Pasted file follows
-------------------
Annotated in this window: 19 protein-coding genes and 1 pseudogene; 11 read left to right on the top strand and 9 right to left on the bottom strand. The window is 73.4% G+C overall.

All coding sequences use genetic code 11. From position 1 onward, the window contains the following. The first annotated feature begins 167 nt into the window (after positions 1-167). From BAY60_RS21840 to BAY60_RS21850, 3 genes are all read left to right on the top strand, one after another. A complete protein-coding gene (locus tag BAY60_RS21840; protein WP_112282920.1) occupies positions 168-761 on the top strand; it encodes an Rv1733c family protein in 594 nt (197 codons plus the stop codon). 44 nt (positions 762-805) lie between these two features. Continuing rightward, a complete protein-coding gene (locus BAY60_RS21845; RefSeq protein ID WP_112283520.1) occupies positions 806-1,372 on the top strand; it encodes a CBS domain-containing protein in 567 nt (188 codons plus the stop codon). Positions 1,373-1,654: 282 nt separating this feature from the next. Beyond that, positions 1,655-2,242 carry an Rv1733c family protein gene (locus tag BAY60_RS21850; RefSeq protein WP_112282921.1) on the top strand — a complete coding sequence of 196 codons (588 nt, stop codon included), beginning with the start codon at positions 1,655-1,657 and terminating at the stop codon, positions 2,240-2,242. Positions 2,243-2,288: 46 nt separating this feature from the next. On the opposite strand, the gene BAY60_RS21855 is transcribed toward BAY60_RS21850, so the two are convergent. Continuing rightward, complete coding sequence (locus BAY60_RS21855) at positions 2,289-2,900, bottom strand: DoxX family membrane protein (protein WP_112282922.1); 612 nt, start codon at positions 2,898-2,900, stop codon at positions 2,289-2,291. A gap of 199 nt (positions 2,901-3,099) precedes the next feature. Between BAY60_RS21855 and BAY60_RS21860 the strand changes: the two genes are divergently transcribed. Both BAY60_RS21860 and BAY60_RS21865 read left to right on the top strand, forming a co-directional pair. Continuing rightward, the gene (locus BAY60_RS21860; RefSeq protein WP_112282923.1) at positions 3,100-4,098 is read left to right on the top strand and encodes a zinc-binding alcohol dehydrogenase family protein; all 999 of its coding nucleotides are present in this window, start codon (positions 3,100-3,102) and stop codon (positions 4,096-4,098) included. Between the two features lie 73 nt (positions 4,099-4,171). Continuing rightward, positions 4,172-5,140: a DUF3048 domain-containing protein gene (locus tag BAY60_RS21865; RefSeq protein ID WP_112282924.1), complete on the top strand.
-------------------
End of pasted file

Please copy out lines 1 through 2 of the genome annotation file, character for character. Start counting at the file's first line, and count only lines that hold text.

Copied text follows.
Annotated in this window: 19 protein-coding genes and 1 pseudogene; 11 read left to right on the top strand and 9 right to left on the bottom strand. The window is 73.4% G+C overall.

All coding sequences use genetic code 11. From position 1 onward, the window contains the following. The first annotated feature begins 167 nt into the window (after positions 1-167). From BAY60_RS21840 to BAY60_RS21850, 3 genes are all read left to right on the top strand, one after another. A complete protein-coding gene (locus tag BAY60_RS21840; protein WP_112282920.1) occupies positions 168-761 on the top strand; it encodes an Rv1733c family protein in 594 nt (197 codons plus the stop codon). 44 nt (positions 762-805) lie between these two features. Continuing rightward, a complete protein-coding gene (locus BAY60_RS21845; RefSeq protein ID WP_112283520.1) occupies positions 806-1,372 on the top strand; it encodes a CBS domain-containing protein in 567 nt (188 codons plus the stop codon). Positions 1,373-1,654: 282 nt separating this feature from the next. Beyond that, positions 1,655-2,242 carry an Rv1733c family protein gene (locus tag BAY60_RS21850; RefSeq protein WP_112282921.1) on the top strand — a complete coding sequence of 196 codons (588 nt, stop codon included), beginning with the start codon at positions 1,655-1,657 and terminating at the stop codon, positions 2,240-2,242. Positions 2,243-2,288: 46 nt separating this feature from the next. On the opposite strand, the gene BAY60_RS21855 is transcribed toward BAY60_RS21850, so the two are convergent. Continuing rightward, complete coding sequence (locus BAY60_RS21855) at positions 2,289-2,900, bottom strand: DoxX family membrane protein (protein WP_112282922.1); 612 nt, start codon at positions 2,898-2,900, stop codon at positions 2,289-2,291. A gap of 199 nt (positions 2,901-3,099) precedes the next feature. Between BAY60_RS21855 and BAY60_RS21860 the strand changes: the two genes are divergently transcribed. Both BAY60_RS21860 and BAY60_RS21865 read left to right on the top strand, forming a co-directional pair. Continuing rightward, the gene (locus BAY60_RS21860; RefSeq protein WP_112282923.1) at positions 3,100-4,098 is read left to right on the top strand and encodes a zinc-binding alcohol dehydrogenase family protein; all 999 of its coding nucleotides are present in this window, start codon (positions 3,100-3,102) and stop codon (positions 4,096-4,098) included. Between the two features lie 73 nt (positions 4,099-4,171). Continuing rightward, positions 4,172-5,140: a DUF3048 domain-containing protein gene (locus tag BAY60_RS21865; RefSeq protein ID WP_112282924.1), complete on the top strand.